TSA Has Strengthened Efforts to Plan for the Optimal Deployment of Checked Baggage Screening Systems, but Funding Uncertainties Remain
GAO-06-875T: Published: Jun 29, 2006. Publicly Released: Jun 29, 2006.
The Transportation Security Administration (TSA) has deployed two types of baggage screening equipment: explosive detection systems (EDS), which use X-rays to scan bags for explosives, and explosive trace detection systems (ETD), in which bags are swabbed to test for chemical traces of explosives. TSA considers screening with EDS to be superior to screening with ETD because EDS machines process more bags per hour and automatically detect explosives without direct human involvement. In March 2005, GAO reported that while TSA had made progress in deploying EDS and ETD machines, it had not conducted a systematic, prospective analysis of the optimal deployment of these machines to achieve long-term savings and enhanced efficiencies and security. GAO's testimony today updates our previous report and discusses TSA's (1) deployment of EDS and ETD systems and the identified benefits of in-line systems, and (2) planning for the optimal deployment of checked baggage screening systems and efforts to identify funding and financing options.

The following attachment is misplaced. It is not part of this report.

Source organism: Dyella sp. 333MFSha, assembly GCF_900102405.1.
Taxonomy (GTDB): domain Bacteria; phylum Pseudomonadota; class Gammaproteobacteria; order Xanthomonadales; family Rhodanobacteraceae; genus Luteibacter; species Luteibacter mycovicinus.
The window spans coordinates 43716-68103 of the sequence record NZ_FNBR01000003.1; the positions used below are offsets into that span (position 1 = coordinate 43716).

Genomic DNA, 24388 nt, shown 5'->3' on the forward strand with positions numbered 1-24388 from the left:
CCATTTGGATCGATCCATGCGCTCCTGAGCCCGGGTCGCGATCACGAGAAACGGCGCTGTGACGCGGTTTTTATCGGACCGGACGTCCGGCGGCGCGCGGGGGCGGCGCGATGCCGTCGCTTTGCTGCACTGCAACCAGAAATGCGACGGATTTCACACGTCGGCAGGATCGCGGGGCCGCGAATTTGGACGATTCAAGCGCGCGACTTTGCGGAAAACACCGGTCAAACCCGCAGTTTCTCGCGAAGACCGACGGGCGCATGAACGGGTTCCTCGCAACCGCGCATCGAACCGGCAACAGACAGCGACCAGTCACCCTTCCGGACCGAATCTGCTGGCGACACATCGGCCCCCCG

Since its inception in November 2001 through June 2006, TSA has procured and installed about 1,600 EDS machines and 7,200 ETD machines to screen checked baggage for explosives at over 400 airports. However, initial deployment of EDS machines in a stand-alone mode--usually in airport lobbies--and ETD machines resulted in operational inefficiencies and security risks as compared with using EDS machines integrated in-line with airport baggage conveyor systems. For example, TSA's use of stand-alone EDS and ETD machines required a greater number of screeners and resulted in screening fewer bags for explosives each hour. In March 2005, we reported that at nine airports where TSA has agreed to help fund the installation of in-line EDS systems, TSA estimated that screening with in-line EDS machines could save the federal government about $1.3 billion over 7 years. In February 2006, TSA reported that many of the initial in-line EDS systems did not achieve the anticipated savings. However, recent improvements in the design of the in-line EDS systems and EDS screening technology now offer the opportunity for higher-performance and lower-cost screening systems. Finally, screening with in-line EDS systems may result in security benefits by reducing the need for TSA to use alternative screening procedures, such as screening with explosives detection canines and physical bag searches, which involve trade-offs in security effectiveness. TSA has begun to systematically plan for the optimal deployment of checked baggage screening systems, but resources have not been made available to fund the installation of in-line EDS systems on a large-scale basis. In February 2006, TSA released its strategic planning framework for checked baggage screening aimed at increasing security through deploying more EDS machines, lowering program life-cycle costs, minimizing impacts to TSA and airport and airline operations, and providing a flexible security infrastructure. As part of this effort, TSA identified the 25 airports that should first receive federal funding for the installation of in-line EDS systems, and the optimal checked baggage screening solutions for the 250 airports with the highest checked baggage volumes. In February 2006, TSA estimated that installing and operating the optimal checked baggage screening systems will cost about $22.4 billion over 20 years and reported that under current investment levels, installation of optimal baggage screening systems would not be completed until approximately 2024. TSA is collaborating with airport operators, airlines, and other key stakeholders to identify funding and cost sharing strategies and is focusing its research and development efforts on the next generation of EDS technology.